As you step outdoors into the sunlight, the human eye is exposed instantly to several visible and invisible light spectrum’s. Blue light and UV light is the most known of these spectrums; they enter our body through the eyes and skin. Initiating chemical reactions in our bodies both inside and outside. A well-known example from UV light is sunburn.Sunlight is part of the human race and has been for millions of years, like most animals on planet Earth. It plays an essential role in our survivability as well as being a major contributing factor in the global ecosystem. Sunlight synchronises human and animal sleep cycles known as the circadian rhythm. It’s linked to every part of us, our metabolism, alertness even our mood and mental state. Have you had a stressful day? A short walk in the park or spending time outdoors can completely change how you think and feel, and this is partly due to sunlight.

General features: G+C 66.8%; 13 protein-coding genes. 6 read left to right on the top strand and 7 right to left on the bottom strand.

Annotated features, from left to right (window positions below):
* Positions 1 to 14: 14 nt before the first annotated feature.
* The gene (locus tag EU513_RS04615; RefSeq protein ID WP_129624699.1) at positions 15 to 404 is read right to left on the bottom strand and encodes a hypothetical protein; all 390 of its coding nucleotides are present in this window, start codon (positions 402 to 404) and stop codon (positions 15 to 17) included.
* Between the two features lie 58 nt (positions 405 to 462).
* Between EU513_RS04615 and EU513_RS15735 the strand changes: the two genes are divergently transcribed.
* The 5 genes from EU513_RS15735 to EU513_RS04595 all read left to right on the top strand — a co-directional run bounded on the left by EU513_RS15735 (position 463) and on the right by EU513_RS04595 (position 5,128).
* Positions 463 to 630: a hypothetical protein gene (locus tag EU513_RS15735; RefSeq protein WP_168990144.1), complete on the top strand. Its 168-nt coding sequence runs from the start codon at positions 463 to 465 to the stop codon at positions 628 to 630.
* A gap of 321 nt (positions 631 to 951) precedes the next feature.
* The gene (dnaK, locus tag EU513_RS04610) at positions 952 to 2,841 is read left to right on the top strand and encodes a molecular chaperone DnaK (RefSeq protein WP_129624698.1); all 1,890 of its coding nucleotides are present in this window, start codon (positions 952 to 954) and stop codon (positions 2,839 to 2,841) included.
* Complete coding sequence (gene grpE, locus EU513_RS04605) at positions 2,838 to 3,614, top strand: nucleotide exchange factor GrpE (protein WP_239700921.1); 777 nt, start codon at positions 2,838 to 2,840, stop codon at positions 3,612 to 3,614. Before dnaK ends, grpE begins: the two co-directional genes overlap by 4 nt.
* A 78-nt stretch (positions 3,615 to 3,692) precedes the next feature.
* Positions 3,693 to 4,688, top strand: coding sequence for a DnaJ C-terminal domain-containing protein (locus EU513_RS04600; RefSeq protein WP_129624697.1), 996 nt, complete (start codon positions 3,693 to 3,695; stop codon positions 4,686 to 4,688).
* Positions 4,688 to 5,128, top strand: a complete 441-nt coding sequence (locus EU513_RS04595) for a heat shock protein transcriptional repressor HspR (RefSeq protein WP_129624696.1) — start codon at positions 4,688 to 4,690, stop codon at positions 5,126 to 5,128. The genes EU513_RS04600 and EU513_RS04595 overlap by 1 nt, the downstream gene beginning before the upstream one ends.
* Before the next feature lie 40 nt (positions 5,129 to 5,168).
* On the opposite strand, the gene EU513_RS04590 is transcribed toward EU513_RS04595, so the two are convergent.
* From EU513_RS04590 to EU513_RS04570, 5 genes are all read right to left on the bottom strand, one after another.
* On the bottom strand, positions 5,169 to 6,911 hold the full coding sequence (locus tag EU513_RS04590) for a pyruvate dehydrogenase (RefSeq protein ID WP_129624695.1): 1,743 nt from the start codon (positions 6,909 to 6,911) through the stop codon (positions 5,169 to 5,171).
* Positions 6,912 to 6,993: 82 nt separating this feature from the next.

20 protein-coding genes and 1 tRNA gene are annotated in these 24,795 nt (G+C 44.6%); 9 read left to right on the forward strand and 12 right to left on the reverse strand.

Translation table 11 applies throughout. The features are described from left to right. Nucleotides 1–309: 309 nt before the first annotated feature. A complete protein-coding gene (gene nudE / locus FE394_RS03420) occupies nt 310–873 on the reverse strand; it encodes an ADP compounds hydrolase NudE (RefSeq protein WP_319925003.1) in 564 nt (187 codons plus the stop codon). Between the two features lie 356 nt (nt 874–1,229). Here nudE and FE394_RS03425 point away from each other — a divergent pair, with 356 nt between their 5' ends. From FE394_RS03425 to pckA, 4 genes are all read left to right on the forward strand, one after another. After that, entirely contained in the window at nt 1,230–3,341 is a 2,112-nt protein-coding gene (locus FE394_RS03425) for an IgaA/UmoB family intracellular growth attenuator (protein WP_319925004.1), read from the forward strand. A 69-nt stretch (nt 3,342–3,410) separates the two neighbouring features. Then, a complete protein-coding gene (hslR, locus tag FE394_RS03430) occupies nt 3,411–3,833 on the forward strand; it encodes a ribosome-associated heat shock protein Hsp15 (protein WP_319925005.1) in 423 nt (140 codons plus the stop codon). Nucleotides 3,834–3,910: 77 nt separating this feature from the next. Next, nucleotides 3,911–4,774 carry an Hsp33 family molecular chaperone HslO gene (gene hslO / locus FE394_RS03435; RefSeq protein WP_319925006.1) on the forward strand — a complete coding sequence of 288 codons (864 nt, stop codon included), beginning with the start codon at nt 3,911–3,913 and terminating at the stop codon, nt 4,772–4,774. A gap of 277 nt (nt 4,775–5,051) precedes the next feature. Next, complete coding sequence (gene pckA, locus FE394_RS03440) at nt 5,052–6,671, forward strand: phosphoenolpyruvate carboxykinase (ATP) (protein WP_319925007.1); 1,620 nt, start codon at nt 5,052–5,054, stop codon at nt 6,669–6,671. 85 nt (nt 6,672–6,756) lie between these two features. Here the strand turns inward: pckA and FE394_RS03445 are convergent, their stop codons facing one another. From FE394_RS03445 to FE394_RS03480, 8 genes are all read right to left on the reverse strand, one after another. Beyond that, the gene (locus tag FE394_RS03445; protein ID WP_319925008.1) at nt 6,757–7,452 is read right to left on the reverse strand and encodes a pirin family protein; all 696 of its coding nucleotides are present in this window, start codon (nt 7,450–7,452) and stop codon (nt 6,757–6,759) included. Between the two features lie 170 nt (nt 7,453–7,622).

Blue Light, Sunlight & The Light Spectrum
Many of us do not realise the light emitted by our sun has all the colours of the rainbow. Each colour has a different amount of energy and capability to impact us as humans. Sunlight contains a range of colours, red, orange, yellow, green and blue light, each of these with their specific energy and wavelength (called electromagnetic radiation). When we combine all these colours, we get “sunlight” or “white light”.
Science has proven that the colour we see (or cannot see) links to the wavelength, and this is linked to the amount of energy each colour contains. Long wavelengths, such as those found in the colour Red, has less energy while Blue’s which have shorter wavelengths have more energy. So while we are all cautious about UV light and its damaging effects on our skin and eyes, it sits back to back with Blue Light.
We hope this article clears up where Blue Light sits on the light spectrum. If you want to read more about the damaging effects of blue light, please follow this link: Is Blue Light Dangerous.